“Human beings make life so interesting. Do you know, that in a universe so full of wonders, they have managed to invent boredom.”
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Re: Thoughts on fitness boot camps/retreats

Postby Fossa » Tue Nov 08, 2011 1:23 am UTC

I would recommend that you not do it. While I can't speak to the efficacy of the programs you're looking at, I can say that it probably isn't worth the money.

The main benefit for boot camps like that when it comes to weight loss is that they make it very difficult to cheat diets. For building muscle or endurance, you aren't getting anything special while you are getting shafted where it really counts.

My advice? Take that money and spend it on a good personal trainer. Find one with flexible scheduling who will let you do more sessions during the time you have off and regular sessions (1 or 2 60-minute sessions a week) for six months.

A personal trainer will work with you towards your specific goals which is very important since there are a lot of definitions of "fit". They can help you set and meet realistic goals and, more importantly, they can adjust the regimen based on your progress. Most importantly, they'll help you ingrain the workout into part of your regular routine so that you can keep it up (with or without the trainer) for life.

Full disclosure: I'm a personal trainer (ACSM) so I'm biased in my views, but I'd like to think that I'm also well informed on the subject.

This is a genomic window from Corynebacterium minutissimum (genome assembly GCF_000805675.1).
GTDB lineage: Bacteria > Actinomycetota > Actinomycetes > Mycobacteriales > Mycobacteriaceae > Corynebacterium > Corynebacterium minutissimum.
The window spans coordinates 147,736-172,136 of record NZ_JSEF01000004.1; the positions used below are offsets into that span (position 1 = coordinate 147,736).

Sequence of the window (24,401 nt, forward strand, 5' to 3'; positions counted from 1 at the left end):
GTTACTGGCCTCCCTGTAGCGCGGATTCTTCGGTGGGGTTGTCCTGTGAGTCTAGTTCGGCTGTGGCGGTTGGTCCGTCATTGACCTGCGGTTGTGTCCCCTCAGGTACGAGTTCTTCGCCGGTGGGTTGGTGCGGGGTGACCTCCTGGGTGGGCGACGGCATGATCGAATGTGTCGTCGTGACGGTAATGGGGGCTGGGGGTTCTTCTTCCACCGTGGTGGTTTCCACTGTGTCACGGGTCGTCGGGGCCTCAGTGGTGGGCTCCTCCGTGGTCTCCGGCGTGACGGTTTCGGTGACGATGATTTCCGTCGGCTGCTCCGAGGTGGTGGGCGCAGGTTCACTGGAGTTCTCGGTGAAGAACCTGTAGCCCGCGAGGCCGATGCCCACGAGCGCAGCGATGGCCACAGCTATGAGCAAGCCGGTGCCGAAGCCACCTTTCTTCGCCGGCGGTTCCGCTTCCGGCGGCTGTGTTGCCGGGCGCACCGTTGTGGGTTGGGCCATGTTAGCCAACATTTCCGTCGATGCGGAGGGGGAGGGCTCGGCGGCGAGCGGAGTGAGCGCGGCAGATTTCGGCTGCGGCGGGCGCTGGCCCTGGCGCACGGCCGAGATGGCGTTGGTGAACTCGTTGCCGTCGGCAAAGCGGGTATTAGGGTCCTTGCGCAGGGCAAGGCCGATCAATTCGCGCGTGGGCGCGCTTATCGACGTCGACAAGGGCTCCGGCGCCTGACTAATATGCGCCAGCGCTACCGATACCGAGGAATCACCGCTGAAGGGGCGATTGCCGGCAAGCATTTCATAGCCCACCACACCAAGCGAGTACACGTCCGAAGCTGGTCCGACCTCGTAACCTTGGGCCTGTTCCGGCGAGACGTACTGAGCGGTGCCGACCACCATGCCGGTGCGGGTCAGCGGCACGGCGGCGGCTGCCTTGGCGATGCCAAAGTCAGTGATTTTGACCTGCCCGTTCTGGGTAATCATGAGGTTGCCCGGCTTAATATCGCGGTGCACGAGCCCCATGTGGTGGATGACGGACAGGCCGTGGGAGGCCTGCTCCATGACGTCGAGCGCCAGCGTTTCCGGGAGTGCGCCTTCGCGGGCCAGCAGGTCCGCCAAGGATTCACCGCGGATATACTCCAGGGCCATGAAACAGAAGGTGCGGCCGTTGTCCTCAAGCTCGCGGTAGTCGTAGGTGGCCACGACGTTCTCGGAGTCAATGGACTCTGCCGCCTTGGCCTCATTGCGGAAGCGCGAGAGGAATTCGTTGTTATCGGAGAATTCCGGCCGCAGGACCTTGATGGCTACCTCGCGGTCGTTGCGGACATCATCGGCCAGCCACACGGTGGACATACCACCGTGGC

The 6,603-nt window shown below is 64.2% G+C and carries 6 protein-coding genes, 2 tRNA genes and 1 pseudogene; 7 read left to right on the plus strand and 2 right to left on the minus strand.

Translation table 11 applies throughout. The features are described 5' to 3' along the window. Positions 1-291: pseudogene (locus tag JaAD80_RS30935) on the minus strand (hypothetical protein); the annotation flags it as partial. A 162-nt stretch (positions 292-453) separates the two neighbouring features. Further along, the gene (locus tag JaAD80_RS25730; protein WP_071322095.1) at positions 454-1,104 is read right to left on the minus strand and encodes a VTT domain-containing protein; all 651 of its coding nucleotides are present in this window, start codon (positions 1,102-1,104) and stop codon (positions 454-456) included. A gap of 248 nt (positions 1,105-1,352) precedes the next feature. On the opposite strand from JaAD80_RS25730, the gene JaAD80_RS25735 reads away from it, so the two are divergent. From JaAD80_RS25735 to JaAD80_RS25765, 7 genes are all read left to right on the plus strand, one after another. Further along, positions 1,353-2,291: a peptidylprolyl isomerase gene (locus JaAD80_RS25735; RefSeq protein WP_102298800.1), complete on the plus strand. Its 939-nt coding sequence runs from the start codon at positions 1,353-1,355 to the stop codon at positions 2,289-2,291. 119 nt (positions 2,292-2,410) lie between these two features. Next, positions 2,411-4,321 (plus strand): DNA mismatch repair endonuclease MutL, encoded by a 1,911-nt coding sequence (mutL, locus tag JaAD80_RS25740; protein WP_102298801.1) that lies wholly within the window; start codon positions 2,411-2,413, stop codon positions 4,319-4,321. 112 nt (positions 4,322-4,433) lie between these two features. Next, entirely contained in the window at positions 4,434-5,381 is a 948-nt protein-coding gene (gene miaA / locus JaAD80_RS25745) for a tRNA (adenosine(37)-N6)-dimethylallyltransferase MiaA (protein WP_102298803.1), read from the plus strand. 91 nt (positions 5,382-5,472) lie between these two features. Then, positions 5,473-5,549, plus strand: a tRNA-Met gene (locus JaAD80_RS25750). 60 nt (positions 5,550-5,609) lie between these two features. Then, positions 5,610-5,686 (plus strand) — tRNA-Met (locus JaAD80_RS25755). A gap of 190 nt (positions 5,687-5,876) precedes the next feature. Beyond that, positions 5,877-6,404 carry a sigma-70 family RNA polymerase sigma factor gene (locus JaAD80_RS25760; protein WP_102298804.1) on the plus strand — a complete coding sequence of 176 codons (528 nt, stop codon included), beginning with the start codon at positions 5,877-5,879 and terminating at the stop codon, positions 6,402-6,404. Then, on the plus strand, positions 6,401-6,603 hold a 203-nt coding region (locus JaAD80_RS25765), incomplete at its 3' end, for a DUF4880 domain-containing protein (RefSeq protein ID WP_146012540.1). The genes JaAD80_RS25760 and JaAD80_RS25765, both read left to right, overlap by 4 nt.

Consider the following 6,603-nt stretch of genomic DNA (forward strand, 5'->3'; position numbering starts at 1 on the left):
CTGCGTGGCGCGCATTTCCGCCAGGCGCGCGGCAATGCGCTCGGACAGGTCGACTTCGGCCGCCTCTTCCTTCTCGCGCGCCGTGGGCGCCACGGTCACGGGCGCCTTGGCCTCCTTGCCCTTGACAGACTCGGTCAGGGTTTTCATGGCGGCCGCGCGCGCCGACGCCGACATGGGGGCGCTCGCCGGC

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Re: Thoughts on fitness boot camps/retreats

Postby Jorpho » Tue Nov 08, 2011 2:19 am UTC

It had not occurred to me that expensive as personal trainers may often be, you could probably get a goodly number of sessions in with three months' worth of salary. I'm told it can be rough finding a good one, though.
Last edited by Jorpho on Wed Nov 09, 2011 2:07 pm UTC, edited 1 time in total.
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Re: Thoughts on fitness boot camps/retreats

Postby Fossa » Wed Nov 09, 2011 8:01 am UTC

Yes, depending on where he lives. The closer he is to a big city the more likely he'll be able to find a great one, particularly if it's a city with a health slant (or at least, appearance of health) like Los Angeles.

But yeah, even a top of the line trainer shouldn't cost you more than $400-600 a month for bi-weekly sessions while most trainers would charge around $200. Way more affordable and like I said, way more beneficial.

The biggest obstacle to making lasting fitness changes is that people tend to look for one-off solutions (camps, retreats, diets, you name it). When they get results they stop and the inevitable happens.

Working with a trainer is the best way I know to make lasting change, to internalize the good habits you learn and to keep them up long term. It takes so little time in the grand scheme of things (two hours a week) and it can make all the difference in the world.